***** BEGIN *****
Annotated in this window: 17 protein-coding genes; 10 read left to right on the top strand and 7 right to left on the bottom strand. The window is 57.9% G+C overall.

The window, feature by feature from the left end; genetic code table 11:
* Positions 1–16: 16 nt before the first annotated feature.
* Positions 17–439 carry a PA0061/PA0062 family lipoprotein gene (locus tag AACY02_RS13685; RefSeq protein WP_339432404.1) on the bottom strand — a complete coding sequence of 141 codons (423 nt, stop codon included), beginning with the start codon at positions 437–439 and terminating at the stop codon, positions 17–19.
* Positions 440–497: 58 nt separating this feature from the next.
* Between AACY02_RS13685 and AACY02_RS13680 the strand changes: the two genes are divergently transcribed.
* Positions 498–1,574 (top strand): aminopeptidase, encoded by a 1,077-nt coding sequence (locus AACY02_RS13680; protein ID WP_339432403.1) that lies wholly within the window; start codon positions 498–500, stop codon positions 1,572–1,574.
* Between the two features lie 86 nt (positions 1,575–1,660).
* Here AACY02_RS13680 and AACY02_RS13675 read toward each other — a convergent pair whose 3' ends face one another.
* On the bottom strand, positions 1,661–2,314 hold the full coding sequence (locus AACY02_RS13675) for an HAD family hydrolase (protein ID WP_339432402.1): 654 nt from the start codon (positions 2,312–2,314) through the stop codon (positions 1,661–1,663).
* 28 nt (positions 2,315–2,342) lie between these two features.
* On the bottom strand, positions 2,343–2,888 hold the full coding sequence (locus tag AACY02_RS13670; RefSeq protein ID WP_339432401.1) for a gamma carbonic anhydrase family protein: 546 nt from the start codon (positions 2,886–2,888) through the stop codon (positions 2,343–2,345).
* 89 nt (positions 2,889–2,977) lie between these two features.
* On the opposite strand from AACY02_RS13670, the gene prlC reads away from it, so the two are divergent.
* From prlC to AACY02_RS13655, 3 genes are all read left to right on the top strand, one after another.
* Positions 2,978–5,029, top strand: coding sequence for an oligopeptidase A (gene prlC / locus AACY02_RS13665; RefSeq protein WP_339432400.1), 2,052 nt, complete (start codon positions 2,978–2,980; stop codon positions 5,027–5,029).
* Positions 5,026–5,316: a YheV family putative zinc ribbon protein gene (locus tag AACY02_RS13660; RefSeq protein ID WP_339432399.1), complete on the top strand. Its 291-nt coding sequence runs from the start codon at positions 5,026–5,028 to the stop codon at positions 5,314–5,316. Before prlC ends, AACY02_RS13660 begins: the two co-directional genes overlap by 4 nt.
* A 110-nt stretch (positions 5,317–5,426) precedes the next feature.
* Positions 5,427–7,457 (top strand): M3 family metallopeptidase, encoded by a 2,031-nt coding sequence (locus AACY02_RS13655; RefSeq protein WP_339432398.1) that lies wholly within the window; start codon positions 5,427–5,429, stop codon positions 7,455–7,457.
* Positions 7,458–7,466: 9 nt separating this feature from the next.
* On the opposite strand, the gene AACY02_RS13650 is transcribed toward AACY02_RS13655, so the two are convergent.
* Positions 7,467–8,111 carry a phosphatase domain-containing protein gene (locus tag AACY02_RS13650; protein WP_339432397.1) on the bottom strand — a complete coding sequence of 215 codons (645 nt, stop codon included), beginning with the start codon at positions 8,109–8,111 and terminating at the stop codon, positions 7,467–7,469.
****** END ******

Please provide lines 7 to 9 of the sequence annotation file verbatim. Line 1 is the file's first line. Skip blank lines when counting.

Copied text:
* Positions 498–1,574 (top strand): aminopeptidase, encoded by a 1,077-nt coding sequence (locus AACY02_RS13680; protein ID WP_339432403.1) that lies wholly within the window; start codon positions 498–500, stop codon positions 1,572–1,574.
* Between the two features lie 86 nt (positions 1,575–1,660).
* Here AACY02_RS13680 and AACY02_RS13675 read toward each other — a convergent pair whose 3' ends face one another.